The Critical Area Program is designed to minimize adverse impacts on water quality that result
from pollution; establish land use policies for development; and conserve fish, wildlife, plant
habitats in the Chesapeake Bay Critical Area.
The Critical Area ordinances encourage the use of “soft” techniques to control erosion and
improve shoreline habitat where applicable. Two new laws were passed in 2008 - the Living
Shorelines Protection Act and the Revised Critical Area Laws.
Summary of the New Laws
- The 100-foot Buffer is expanded to 200 feet for new subdivisions in the RCA that remain
RCA and and applies to projects requiring site plan approval and involves a change in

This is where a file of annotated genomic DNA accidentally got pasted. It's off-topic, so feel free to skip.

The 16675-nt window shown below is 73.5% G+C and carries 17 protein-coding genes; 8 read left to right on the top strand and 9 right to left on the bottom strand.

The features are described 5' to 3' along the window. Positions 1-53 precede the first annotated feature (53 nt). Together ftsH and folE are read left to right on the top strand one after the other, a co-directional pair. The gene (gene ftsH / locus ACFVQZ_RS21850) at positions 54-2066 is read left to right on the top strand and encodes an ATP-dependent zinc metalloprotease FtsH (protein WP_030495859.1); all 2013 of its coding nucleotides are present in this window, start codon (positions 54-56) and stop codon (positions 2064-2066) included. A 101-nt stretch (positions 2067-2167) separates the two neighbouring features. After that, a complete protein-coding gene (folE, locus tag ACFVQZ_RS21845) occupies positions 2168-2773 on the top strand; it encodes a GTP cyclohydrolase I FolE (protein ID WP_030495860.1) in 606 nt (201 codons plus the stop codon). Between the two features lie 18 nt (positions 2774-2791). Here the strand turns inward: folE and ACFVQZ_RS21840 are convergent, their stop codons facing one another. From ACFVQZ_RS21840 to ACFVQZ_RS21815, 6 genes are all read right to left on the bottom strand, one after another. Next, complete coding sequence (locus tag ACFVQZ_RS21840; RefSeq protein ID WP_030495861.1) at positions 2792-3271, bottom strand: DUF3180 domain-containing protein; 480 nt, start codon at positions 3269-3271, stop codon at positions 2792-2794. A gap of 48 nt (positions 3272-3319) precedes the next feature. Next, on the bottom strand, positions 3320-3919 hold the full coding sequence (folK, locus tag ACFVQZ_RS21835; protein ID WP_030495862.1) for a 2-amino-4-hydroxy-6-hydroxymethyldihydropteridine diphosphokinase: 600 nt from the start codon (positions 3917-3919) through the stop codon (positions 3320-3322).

land use in the RCA.
- The 200-foot Buffer does not apply to residential development on existing lots.
- Shore erosion control projects are now considered a type of "home improvement."
- Licensed home improvement contractors, marine contractors, builders, tree experts,
landscaping firms, and others can lose their licenses for Critical Area violations.
- Living shorelines will be the preferred method to reduce erosion effective from October 1,
2008; except in areas where it can be demonstrated that these measures are not
- In making the feasibility determination, MDE will consider areas of excessive erosion,
areas subject to heavy tides, and areas too narrow for effective use of nonstructural
- A waiver process will be part of the regulatory structure.